Unfortunately there are some projects that I do not have copies/photos of such as my last batch of small paintings (one of which I absolutely love) and my final wood sculpture (although I asked for the photos my teacher took, which I think she'll be sending soon based on her reply I just received).
Anyway to begin I'll start off with life drawing assignments. My narrative self portrait one that I haven't posted yet and our final triptych:
After being exhausted with the countless self-portraits we had to draw, this one didn't seem that bad since we had to work from a photograph and incorporate the background somehow into our piece. Having just done self-portraits in photography, I used one my partner took of me and also took a section of one of the panoramas we did for photography as well for my background.
Credit to Jesse C. for the photograph.
I used the rooftop of the school as a background along with a bit of the funky windows.
Rough sketch I did on newsprint.
Final ink and watercolour on watercolour paper (18 x 24). I attempted to create a vibrant nightlife in the background in contrast to my dull colour and confused look since I don't see the interest in any of that...stuff.
For the triptych we needed 3 divided pieces that conveyed movement, manipulation and memory in any manner the artist wanted. So you didn't have to have each section of the triptych as one of the topics, it could be in each one as long as it works together since, well, it's a triptych.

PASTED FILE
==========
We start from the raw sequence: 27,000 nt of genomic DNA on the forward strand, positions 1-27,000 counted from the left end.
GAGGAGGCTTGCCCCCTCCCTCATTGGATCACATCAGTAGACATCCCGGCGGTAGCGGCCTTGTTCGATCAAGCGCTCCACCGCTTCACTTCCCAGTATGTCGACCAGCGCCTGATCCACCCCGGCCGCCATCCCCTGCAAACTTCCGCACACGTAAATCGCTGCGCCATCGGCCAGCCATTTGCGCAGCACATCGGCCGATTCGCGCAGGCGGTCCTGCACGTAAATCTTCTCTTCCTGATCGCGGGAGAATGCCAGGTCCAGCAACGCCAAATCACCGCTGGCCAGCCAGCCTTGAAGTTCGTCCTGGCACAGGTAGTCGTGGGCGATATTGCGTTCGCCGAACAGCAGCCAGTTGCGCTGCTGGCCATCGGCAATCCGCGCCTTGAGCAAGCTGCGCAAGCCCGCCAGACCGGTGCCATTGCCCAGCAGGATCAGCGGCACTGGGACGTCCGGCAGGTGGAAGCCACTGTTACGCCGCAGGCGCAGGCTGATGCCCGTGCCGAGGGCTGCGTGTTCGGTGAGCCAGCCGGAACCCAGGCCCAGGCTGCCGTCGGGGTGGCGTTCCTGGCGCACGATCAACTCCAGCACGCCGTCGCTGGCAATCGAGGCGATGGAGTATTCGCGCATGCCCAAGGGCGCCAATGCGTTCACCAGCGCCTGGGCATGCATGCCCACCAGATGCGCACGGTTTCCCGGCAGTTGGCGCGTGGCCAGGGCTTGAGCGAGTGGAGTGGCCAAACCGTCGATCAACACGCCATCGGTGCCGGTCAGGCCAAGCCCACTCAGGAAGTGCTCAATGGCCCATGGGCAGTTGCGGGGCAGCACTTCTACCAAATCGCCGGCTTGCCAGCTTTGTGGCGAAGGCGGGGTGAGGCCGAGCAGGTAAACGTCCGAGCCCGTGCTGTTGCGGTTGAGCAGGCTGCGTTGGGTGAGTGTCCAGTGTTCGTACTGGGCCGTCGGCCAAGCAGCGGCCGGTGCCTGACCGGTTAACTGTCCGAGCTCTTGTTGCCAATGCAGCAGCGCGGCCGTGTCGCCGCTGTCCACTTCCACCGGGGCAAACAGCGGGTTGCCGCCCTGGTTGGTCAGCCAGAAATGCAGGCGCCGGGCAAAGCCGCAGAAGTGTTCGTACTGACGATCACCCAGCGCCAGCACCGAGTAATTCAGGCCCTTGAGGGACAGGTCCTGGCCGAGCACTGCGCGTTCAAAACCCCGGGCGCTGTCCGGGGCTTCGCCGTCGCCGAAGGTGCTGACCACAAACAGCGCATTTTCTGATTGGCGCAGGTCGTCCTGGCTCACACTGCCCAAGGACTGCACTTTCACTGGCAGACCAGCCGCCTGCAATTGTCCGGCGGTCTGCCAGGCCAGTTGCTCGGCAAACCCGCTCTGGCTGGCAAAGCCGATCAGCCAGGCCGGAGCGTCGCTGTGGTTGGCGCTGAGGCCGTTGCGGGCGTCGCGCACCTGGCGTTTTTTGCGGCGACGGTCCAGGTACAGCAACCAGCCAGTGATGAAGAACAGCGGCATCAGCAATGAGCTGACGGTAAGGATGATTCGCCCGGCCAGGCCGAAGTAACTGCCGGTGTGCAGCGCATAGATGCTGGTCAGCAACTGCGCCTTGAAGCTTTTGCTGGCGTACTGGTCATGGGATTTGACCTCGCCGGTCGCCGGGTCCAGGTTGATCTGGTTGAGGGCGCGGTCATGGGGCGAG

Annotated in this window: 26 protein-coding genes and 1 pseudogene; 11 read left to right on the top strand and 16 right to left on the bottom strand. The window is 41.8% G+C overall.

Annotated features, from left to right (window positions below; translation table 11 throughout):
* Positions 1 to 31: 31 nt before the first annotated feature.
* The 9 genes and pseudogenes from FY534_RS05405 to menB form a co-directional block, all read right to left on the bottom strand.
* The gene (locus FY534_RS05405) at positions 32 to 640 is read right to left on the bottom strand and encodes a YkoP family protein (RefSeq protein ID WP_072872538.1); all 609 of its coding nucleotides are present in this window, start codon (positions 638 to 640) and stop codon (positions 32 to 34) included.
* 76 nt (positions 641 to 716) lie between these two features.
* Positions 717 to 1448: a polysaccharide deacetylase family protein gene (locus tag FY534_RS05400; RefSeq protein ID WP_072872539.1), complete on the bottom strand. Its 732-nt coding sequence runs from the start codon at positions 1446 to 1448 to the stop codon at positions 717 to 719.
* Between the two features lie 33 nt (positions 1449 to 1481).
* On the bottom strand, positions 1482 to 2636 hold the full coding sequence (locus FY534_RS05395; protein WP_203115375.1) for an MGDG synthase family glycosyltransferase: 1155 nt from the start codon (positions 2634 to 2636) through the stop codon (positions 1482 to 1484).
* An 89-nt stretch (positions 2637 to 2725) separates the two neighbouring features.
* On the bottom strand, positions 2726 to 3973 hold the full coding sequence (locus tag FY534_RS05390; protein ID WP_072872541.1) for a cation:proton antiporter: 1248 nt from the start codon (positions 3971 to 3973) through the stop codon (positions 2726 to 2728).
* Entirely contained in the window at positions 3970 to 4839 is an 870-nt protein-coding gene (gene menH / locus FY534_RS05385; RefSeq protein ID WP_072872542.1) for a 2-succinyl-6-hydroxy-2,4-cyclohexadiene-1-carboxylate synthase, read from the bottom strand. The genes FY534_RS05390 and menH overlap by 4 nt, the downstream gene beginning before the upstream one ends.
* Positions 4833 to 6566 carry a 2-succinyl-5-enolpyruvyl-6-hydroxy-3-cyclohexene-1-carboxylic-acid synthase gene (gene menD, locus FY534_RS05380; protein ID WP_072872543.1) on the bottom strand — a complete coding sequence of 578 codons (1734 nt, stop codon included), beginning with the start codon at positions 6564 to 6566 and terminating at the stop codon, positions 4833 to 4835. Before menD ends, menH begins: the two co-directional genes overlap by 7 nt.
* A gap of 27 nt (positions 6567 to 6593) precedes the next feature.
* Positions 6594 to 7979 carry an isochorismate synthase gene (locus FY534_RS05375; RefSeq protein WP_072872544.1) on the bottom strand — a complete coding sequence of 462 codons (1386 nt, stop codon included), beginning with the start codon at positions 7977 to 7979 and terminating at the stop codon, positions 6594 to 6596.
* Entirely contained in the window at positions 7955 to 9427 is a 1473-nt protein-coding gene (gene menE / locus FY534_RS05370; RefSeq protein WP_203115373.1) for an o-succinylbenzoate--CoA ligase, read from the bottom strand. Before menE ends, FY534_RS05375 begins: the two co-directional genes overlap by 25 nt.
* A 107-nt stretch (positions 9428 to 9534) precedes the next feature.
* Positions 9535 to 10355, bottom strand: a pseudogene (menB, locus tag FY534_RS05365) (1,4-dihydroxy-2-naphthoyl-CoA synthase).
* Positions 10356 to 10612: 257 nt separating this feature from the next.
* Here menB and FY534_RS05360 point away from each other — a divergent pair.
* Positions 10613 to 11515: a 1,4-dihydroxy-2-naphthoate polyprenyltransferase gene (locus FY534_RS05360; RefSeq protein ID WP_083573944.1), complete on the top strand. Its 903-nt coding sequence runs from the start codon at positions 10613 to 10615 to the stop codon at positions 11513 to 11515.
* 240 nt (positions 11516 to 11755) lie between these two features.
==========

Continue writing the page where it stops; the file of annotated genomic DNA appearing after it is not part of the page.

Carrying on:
For mine I decided to depict the three through mainly the line work and the pose (mainly sport poses). So for line work, who else would I look towards for inspiration? The Line King, Al Hirschfeld of course. After watching videos of how he worked I noticed, contrary to the look of his swooping lines, he works in a very meticulous manner. He sketches in the line bit by bit, almost like an amateur drawer, going over the lines again and again. So I proceeded to imitate the way he works to create my pieces.
For movement I went with rounded and curly lines; it drags your eye up and down the figure. I did a running pose for obvious reasons.
For manipulation the first thing I thought was to elongate the arm of a throwing pose (either javelin, discus or shot put). I decided to go with wavy lines to mimic Dali's work since it was chock full of manipulation.
For memory I decided to draw the way I would normally draw but since that is far from Hirschfeld's look, I needed to pull some of his style in the third one so that they all looked cohesive. I chose the tennis pose for memory since it's the only sport I enjoyed playing.
This was the set up during critique, all are on a 10 x 15 illustration board. I added the shapes last and forgot to take a photo of them. The above photos have a faint sketch of them if you look closely. I did triangles to show more movement and contrast the round lines, quadrilaterals and red to show strength, and a circle as a reference to most of Leyendecker's covers having a red circle or a circular frame surrounding the head.